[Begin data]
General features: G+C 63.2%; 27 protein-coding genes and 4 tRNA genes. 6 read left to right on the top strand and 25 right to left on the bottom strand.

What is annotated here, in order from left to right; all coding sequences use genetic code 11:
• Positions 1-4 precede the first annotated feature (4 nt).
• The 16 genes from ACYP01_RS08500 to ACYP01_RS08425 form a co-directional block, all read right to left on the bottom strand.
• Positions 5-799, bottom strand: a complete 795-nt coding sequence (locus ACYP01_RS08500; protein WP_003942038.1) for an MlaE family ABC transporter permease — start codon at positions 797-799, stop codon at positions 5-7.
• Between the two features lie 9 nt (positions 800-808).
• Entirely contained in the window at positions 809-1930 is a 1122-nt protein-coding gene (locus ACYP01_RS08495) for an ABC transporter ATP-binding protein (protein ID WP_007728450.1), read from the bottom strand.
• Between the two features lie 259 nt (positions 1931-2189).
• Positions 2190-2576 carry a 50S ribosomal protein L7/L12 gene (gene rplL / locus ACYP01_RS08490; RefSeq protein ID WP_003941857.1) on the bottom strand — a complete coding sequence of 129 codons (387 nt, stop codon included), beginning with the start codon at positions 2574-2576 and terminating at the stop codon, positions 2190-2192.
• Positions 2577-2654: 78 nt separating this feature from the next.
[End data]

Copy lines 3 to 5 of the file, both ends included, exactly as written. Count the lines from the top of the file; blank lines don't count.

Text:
• Positions 1-4 precede the first annotated feature (4 nt).
• The 16 genes from ACYP01_RS08500 to ACYP01_RS08425 form a co-directional block, all read right to left on the bottom strand.
• Positions 5-799, bottom strand: a complete 795-nt coding sequence (locus ACYP01_RS08500; protein WP_003942038.1) for an MlaE family ABC transporter permease — start codon at positions 797-799, stop codon at positions 5-7.